By: Nick Thomas
Parenting is hard in today’s society for many reasons, but especially in the athletic world. There is a level of competition and expectation from a very young age which we have to try our best to guide our children through with as much grace and balance as possible. We need to foster their passions and talents while remembering they are young and should be having fun, all while we teach them to have the drive and self-motivation which gives them a competitive edge. Keep in mind that there comes a time when pushing is needed, and there is also a time to let them give in, knowing enough is enough.
I don’t have all the answers, by any means, not to mention each child is completely different; but I want to share just a few simple things that can be done at home which can make a big difference.
The most important thing for your child’s performance is proper nutrition. Now, nutrition is important for us all, but especially children and adolescents as their bodies are growing, developing and learning every day. However, it intensifies when you throw in a very active athletic lifestyle. Your athlete’s performance is dependent upon the fuel their body receives through proper nutrition. They can have the best trainers, coaches, and equipment in the world, but if they are not putting the right foods at the right times in their body, it will NEVER fully benefit them.
Kids are kids; they want junk food, I know, but start to teach them by example. Cook healthy family dinners and pack them nutritious lunches. When they ask for a snack, make it beneficial to what they are about to do, especially if they are headed to practice or a game. Keep the junk to a minimum. Yes, they deserve the fun stuff filled with sugar on occasion, but make it a treat; don’t make it easily accessible in the house — especially with the increasing amount of time we are home now; they will choose it every time.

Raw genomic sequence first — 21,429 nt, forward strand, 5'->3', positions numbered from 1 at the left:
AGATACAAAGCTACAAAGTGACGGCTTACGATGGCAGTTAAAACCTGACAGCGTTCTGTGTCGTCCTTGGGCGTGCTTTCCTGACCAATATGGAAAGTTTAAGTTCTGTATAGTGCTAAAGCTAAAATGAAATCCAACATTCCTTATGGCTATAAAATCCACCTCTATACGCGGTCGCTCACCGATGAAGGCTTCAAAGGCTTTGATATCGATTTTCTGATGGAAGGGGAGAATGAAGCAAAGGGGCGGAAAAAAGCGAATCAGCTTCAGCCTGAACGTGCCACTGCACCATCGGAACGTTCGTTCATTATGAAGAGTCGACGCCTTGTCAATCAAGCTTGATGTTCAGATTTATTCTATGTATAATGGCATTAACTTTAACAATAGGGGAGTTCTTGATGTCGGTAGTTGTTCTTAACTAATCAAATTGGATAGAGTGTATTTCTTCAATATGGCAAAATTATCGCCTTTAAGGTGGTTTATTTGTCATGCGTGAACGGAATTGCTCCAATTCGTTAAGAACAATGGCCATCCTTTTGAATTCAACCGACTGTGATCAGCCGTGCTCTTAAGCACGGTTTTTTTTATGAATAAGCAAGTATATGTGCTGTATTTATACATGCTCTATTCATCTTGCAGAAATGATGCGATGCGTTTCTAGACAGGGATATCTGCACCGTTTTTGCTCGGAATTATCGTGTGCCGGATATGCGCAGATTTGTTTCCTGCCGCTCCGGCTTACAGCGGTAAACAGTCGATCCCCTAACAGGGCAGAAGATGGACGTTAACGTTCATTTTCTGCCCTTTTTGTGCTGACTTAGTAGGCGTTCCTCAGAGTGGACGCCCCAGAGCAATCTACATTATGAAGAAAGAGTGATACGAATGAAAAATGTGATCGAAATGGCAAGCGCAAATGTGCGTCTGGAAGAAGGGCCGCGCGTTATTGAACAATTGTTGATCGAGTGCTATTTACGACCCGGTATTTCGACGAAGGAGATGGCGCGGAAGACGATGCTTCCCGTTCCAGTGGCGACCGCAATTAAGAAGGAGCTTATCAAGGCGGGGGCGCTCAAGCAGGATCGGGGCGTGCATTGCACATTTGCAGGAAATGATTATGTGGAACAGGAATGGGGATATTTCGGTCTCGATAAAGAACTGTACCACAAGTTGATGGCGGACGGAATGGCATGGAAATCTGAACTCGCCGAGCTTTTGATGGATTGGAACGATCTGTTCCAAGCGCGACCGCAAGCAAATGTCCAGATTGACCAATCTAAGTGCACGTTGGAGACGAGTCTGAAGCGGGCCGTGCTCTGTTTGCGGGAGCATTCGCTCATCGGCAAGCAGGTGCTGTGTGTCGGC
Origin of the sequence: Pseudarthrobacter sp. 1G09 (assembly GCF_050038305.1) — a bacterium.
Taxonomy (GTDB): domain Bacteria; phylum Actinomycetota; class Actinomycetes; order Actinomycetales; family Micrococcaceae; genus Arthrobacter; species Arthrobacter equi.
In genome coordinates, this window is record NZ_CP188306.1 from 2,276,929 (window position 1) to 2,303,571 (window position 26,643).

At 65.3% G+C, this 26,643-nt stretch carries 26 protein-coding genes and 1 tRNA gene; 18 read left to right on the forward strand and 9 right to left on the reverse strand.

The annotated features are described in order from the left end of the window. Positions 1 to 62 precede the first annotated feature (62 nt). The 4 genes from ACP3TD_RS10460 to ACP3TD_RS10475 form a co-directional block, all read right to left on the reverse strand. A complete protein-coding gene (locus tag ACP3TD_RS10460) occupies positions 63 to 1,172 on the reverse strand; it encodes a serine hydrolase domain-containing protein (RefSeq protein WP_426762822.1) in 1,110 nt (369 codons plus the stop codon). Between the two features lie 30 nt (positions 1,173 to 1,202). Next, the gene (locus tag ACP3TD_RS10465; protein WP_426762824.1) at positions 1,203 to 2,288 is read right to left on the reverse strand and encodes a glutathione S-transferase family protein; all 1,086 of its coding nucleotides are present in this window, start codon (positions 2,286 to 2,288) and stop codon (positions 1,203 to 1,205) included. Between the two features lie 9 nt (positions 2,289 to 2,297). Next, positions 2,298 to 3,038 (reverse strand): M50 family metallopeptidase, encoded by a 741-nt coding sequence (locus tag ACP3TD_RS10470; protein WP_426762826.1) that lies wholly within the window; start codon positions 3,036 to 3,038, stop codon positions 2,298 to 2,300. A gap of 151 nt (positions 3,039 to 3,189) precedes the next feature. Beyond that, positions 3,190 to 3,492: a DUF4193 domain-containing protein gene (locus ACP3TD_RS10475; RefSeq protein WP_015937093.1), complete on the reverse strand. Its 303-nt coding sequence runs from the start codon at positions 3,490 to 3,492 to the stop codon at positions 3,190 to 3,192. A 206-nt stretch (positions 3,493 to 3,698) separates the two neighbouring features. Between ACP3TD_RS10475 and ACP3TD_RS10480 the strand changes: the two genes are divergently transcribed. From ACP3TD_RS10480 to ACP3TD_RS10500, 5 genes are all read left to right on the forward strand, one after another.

Make green vegetables and spinach something they eat daily, give them good healthy fats, and fill them with lean proteins and a balance of simple and complex carbohydrates. Most of all, pull the carbonated beverages OUT completely. Make bottles of water and/or water bottles something that are easy to grab and drink all day every day. Sports drinks are okay in the height of activity but water, water, and more water all other times. And once again, I say, cut out the refined sugar!
Each child is different, and depending on their personal goals, sport, and training level, their nutritional requirements to perform at their best will vary. No matter the age of our children, we want them to be successful, but most of all we want them healthy and safe. Proper nutrition and training techniques are vital to achieving all of this. Make sure the guidance your athlete is receiving on and off the field and/or court is well educated and consistent.
For more information regarding a personalized sports nutrition plan for your athlete contact me at Prime Performance Training.
By: Nick Thomas
owner of Prime Performance Training, and Certified Sports Nutritionist